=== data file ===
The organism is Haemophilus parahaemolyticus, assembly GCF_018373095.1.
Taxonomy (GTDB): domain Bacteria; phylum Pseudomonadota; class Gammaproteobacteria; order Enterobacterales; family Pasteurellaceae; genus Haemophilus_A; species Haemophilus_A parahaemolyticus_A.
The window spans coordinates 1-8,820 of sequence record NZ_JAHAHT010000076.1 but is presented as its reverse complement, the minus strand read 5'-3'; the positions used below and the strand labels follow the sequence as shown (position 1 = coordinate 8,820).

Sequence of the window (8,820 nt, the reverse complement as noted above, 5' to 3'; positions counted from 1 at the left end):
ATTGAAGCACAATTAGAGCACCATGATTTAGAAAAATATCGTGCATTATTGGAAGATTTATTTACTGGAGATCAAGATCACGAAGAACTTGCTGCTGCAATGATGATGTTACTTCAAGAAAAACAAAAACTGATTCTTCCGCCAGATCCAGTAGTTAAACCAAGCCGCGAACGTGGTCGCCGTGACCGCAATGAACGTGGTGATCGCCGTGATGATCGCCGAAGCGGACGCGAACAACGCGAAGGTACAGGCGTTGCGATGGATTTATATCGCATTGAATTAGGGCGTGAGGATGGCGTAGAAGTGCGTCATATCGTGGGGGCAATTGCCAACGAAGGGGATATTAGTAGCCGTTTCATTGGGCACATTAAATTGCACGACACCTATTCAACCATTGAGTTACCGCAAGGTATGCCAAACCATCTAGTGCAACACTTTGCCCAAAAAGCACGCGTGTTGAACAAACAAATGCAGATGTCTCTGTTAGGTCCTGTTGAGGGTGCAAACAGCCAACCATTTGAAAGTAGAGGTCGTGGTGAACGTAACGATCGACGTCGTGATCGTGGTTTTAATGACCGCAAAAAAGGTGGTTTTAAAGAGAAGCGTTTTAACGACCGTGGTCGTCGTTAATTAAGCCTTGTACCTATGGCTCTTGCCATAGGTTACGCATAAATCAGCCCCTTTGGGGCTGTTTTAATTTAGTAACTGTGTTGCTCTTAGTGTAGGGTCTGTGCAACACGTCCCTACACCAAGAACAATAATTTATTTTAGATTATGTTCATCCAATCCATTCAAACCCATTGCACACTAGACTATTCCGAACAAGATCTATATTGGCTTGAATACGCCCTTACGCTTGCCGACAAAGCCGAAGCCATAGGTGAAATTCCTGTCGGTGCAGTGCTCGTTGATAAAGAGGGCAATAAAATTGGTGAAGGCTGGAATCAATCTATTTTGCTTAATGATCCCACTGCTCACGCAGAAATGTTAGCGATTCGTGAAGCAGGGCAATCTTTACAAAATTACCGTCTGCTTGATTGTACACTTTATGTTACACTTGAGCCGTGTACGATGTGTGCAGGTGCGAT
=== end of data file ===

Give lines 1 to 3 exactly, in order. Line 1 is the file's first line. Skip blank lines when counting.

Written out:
The organism is Haemophilus parahaemolyticus, assembly GCF_018373095.1.
Taxonomy (GTDB): domain Bacteria; phylum Pseudomonadota; class Gammaproteobacteria; order Enterobacterales; family Pasteurellaceae; genus Haemophilus_A; species Haemophilus_A parahaemolyticus_A.
The window spans coordinates 1-8,820 of sequence record NZ_JAHAHT010000076.1 but is presented as its reverse complement, the minus strand read 5'-3'; the positions used below and the strand labels follow the sequence as shown (position 1 = coordinate 8,820).